Comparative analysis of dioecious Amaranthus plastomes and phylogenomic implications within Amaranthaceae s.s.

Damilola A. Raiyemo, Patrick J. Tranel

Research output: Contribution to journalArticlepeer-review

Abstract

Background: The genus Amaranthus L. consists of 70–80 species distributed across temperate and tropical regions of the world. Nine species are dioecious and native to North America; two of which are agronomically important weeds of row crops. The genus has been described as taxonomically challenging and relationships among species including the dioecious ones are poorly understood. In this study, we investigated the phylogenetic relationships among the dioecious amaranths and sought to gain insights into plastid tree incongruence. A total of 19 Amaranthus species’ complete plastomes were analyzed. Among these, seven dioecious Amaranthus plastomes were newly sequenced and assembled, an additional two were assembled from previously published short reads sequences and 10 other plastomes were obtained from a public repository (GenBank). Results: Comparative analysis of the dioecious Amaranthus species’ plastomes revealed sizes ranged from 150,011 to 150,735 bp and consisted of 112 unique genes (78 protein-coding genes, 30 transfer RNAs and 4 ribosomal RNAs). Maximum likelihood trees, Bayesian inference trees and splits graphs support the monophyly of subgenera Acnida (7 dioecious species) and Amaranthus; however, the relationship of A. australis and A. cannabinus to the other dioecious species in Acnida could not be established, as it appears a chloroplast capture occurred from the lineage leading to the Acnida + Amaranthus clades. Our results also revealed intraplastome conflict at some tree branches that were in some cases alleviated with the use of whole chloroplast genome alignment, indicating non-coding regions contribute valuable phylogenetic signals toward shallow relationship resolution. Furthermore, we report a very low evolutionary distance between A. palmeri and A. watsonii, indicating that these two species are more genetically related than previously reported. Conclusions: Our study provides valuable plastome resources as well as a framework for further evolutionary analyses of the entire Amaranthus genus as more species are sequenced.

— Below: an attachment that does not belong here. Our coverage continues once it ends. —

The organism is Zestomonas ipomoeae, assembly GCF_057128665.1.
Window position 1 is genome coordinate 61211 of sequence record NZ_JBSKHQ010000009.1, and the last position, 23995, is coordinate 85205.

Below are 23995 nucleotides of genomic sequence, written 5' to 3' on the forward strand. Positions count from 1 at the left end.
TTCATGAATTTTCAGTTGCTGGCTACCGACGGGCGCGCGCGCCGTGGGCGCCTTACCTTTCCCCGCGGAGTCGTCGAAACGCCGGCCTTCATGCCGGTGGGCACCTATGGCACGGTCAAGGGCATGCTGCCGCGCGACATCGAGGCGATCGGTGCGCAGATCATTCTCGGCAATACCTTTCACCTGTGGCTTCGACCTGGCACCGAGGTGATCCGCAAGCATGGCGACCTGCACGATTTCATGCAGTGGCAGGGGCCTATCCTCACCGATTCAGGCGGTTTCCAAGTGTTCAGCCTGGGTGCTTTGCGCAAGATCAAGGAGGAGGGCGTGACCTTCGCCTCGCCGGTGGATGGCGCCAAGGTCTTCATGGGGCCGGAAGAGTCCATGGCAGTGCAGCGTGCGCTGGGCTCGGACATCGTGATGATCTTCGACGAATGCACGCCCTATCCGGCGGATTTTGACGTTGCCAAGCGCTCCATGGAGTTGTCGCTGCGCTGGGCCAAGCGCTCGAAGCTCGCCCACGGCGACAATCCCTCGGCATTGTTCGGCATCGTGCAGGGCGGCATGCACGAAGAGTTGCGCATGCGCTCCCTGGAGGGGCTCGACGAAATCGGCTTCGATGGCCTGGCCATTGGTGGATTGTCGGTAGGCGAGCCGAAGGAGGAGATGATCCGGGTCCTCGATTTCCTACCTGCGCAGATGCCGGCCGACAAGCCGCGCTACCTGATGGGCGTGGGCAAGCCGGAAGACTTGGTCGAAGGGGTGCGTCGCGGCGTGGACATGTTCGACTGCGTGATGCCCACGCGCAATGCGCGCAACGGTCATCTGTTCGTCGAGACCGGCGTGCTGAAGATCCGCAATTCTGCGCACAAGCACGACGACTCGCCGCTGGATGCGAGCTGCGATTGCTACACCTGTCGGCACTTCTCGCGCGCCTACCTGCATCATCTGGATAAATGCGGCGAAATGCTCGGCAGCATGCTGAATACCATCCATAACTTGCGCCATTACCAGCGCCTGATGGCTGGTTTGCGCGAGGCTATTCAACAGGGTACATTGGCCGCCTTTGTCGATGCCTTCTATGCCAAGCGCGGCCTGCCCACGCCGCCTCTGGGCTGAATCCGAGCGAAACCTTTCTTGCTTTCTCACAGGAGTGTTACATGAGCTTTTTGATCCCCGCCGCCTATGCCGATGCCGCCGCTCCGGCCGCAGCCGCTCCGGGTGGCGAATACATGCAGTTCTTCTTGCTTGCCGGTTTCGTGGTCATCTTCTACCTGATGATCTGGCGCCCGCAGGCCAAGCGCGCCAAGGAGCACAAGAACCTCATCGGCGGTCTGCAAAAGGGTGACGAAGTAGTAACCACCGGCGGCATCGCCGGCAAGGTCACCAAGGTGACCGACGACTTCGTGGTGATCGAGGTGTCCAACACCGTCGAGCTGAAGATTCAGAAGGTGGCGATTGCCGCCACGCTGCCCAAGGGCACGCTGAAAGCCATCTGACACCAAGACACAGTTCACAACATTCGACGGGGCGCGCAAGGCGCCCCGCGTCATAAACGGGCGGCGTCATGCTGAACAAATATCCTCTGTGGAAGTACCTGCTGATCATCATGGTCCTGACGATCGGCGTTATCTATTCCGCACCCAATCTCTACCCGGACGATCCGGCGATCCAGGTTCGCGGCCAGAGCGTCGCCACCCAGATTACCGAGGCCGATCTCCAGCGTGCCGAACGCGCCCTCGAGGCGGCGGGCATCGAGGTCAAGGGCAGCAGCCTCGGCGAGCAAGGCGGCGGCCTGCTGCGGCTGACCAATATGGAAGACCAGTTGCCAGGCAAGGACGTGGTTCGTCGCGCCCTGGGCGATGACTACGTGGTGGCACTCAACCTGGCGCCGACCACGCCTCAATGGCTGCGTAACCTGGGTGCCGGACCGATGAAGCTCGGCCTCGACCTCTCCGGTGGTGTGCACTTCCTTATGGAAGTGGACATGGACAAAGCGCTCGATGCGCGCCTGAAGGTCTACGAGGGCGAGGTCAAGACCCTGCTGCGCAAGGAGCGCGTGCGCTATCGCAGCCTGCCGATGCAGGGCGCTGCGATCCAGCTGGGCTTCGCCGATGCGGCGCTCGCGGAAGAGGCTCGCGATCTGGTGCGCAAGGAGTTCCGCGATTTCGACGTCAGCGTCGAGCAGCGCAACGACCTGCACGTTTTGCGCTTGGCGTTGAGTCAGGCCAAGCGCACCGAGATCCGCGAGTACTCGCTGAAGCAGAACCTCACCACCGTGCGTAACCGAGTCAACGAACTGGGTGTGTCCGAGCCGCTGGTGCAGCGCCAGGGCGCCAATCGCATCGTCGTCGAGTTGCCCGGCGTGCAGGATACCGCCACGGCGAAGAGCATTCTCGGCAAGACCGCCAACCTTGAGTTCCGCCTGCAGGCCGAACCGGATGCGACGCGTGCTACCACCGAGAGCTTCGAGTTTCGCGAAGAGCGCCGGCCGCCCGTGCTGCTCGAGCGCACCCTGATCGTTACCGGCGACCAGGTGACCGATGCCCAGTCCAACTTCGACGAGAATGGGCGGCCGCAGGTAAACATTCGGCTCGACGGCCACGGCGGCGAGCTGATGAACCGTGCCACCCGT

Original languageEnglish (US)
Article number15
JournalBMC Ecology and Evolution
Volume23
Issue number1
DOIs
StatePublished - Dec 2023

Keywords

  • Amaranthus species
  • Chloroplast genome
  • Dioecious amaranths
  • Evolutionary distance
  • Phylogenetic analyses

ASJC Scopus subject areas

  • General Environmental Science
  • Ecology, Evolution, Behavior and Systematics

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